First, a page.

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Beauty in the Aftermath of Bloodshed

Argentine Artist Explores Human Rights Terrain

By Cathy Cockrell, Public Affairs
Posted March 15, 2000

The recent return of General Augusto Pinochet from house arrest in England to the country he once ruled &endash; aging and ill, but free &endash; is a riveting development not only for those in Chile but throughout Latin America, where fragile new civilian governments hope to unite nations traumatized by Cold War-era human rights violations.

At the Center for Latin American Studies, the human rights questions at the forefront for the continent took center stage last week, with the opening of a gallery exhibit by Argentine artist Claudia Bernardi and a public lecture the following day by Guatemalan prosecutor Mynor Melgar, the center's first human rights fellow.

A 1985 master's degree graduate of Berkeley's art program, Bernardi creates hauntingly layered, color-saturated prints by running wet paper through a press as many as 200 times to imbed powder pigments into it, and then etching the color with a sharp but flexible porcupine quill.

Her work is informed by the trauma of Argentina's "Dirty War" of 1976 to 1983 &endash; in which at least 30,000 people were "disappeared" &endash; and her role in helping to exhume mass graves in Central America and Ethiopia.

"It is impossible to be in a mass grave and return unchanged," she said in remarks at the March 8 opening of "Frescos on Paper." "Everything I need to learn about life, good or bad, I learned at El Mozote."

At El Mozote, El Salvador, 767 civilians, including many children, were killed in 1981 by an elite battalion of the Salvadoran military. Bernardi created archeological maps for the forensic anthropology team sent to gather evidence as to what had happened and who was responsible for the massacre.

Taking measurements inside the mass grave, she encountered intimately the evidence of human inhumanity at its worst. But at El Mozote she also met Rufina, the sole survivor of the massacre, who "had the courage to speak about it without belligerence." Civilians who testify about such incidents are "nothing short of heroes," Bernardi said. "I met many Rufinas and Rufinos."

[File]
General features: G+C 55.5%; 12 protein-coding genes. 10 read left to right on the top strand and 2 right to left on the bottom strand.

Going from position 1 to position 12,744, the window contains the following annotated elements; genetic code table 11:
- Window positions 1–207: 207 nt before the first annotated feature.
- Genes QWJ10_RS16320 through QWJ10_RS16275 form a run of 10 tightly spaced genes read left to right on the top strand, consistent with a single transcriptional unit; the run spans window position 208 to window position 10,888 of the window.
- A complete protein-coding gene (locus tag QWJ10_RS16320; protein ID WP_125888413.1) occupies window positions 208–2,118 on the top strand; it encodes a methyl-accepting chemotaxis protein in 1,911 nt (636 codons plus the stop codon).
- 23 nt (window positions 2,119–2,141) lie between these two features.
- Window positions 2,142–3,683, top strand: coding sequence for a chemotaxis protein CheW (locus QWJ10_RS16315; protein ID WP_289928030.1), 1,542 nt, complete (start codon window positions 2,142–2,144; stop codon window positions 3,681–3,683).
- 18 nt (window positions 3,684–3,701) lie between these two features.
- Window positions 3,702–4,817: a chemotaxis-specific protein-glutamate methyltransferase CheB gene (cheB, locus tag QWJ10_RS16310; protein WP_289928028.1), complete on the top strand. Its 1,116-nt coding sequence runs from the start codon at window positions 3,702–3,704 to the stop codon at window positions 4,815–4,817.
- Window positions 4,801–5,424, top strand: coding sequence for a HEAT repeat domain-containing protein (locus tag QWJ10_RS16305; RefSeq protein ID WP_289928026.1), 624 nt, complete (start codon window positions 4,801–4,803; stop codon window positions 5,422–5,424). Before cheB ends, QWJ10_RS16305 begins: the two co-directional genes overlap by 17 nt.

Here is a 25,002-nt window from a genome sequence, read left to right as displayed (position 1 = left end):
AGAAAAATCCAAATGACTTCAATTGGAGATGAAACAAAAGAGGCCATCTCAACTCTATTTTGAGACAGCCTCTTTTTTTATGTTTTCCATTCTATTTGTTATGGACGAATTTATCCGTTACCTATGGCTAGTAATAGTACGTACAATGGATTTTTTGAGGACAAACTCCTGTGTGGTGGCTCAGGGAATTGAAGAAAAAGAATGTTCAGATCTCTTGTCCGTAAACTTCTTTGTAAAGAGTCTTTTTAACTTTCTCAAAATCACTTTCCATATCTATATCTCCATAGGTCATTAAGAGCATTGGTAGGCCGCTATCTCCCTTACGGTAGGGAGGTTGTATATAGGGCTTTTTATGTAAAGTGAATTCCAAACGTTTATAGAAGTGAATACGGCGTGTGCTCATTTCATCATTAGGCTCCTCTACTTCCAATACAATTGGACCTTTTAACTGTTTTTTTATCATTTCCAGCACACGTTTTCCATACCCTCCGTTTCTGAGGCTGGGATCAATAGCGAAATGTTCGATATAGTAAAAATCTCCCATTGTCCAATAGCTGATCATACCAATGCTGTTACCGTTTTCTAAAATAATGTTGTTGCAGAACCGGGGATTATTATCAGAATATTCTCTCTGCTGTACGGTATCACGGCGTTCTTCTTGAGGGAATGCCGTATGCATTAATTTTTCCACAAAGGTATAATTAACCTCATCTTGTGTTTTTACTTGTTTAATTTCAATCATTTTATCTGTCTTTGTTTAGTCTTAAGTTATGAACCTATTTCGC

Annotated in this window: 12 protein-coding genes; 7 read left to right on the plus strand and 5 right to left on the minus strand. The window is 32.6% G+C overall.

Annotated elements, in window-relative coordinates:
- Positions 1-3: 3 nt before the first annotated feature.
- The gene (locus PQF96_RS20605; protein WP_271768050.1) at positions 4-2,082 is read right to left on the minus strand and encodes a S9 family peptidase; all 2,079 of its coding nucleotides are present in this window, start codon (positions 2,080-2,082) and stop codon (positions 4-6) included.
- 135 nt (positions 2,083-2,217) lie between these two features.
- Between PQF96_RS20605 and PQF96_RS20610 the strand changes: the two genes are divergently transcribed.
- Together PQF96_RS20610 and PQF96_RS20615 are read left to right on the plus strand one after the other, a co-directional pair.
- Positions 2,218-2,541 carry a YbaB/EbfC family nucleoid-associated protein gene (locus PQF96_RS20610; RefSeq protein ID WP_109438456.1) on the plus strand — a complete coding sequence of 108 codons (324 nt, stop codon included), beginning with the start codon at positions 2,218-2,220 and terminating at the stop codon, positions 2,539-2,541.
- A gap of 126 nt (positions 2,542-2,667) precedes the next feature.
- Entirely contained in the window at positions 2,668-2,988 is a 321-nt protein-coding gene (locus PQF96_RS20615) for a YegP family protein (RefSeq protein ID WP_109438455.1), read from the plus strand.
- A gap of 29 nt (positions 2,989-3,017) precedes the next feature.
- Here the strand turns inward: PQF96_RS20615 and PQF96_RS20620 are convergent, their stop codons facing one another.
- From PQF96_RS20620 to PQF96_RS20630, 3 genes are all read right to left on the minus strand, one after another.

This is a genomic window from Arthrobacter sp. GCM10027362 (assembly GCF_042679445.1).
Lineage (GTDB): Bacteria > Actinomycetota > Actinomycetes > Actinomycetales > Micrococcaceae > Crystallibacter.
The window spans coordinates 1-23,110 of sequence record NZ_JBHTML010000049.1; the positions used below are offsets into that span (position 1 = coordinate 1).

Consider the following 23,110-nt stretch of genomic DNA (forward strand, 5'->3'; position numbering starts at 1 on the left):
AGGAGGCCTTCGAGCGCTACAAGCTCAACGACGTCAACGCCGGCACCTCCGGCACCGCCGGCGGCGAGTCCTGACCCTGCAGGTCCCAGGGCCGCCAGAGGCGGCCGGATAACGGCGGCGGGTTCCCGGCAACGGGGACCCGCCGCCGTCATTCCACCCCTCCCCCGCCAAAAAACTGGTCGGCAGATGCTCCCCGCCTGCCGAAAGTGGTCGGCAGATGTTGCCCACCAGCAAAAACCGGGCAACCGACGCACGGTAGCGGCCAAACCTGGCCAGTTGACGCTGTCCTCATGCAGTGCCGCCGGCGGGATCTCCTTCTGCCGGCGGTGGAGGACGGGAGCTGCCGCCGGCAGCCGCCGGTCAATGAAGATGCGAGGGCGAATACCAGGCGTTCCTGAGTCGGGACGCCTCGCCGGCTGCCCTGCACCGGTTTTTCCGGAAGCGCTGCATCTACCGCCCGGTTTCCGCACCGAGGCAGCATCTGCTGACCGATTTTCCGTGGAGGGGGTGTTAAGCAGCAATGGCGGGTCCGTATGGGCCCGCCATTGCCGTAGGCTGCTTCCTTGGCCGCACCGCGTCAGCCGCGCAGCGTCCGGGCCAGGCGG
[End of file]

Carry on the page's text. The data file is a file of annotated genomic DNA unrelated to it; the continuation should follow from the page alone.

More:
The Berkeley-based artist and teacher spoke of the "enormous trust" that Latin Americans place in poets and visual artists who are able to express widely-felt yearnings for justice in the wake of such tragedies.

In the United States, artists receive "strong instruction in exercising one's individuality," Bernardi observed. She said she and many Latin American artists subscribe to an "opposite understanding" -- that the artist has a kind of antennae that allows her or him to pick up on what "the majority" is experiencing, and to say "the same thing at the same time" as others.

After democracy was restored in Argentina in 1983, a number of military officers were convicted of human rights abuses and sentenced to jail in a series of trials that have been likened in importance to those at Nuremberg following World War II. Later, taking advantage of newly promulgated amnesty laws, all of the Argentine officials, even those who received life sentences, were set free. A few are now under house arrest, due to the work of human rights organized.

"It's possible to be totally discouraged about justice when you witness that," the artist said.

But the evolving body of international human rights law is largely about creating precedents, Bernardi noted, and "if the (Argentine) trials wouldn't have happened, the Truth Commissions in El Salvador and Guatemala (following the establishment of civilian rule) would not have happened."

"All of us who work in human rights," she said, "must take an urgent vaccination of super hope."

"Frescos on Paper" is on exhibit at the Center for Latin American Studies, located at 2334 Bowditch Street, until Sept. 1. Gallery hours are 9 a.m. to noon and 1 to 4 p.m. For information e-mail or call 642-2088.



March 15-21, 2000 (Volume 28, Number 25)
Copyright 2000, The Regents of the University of California.
Produced and maintained by the
Office of Public Affairs at UC Berkeley.
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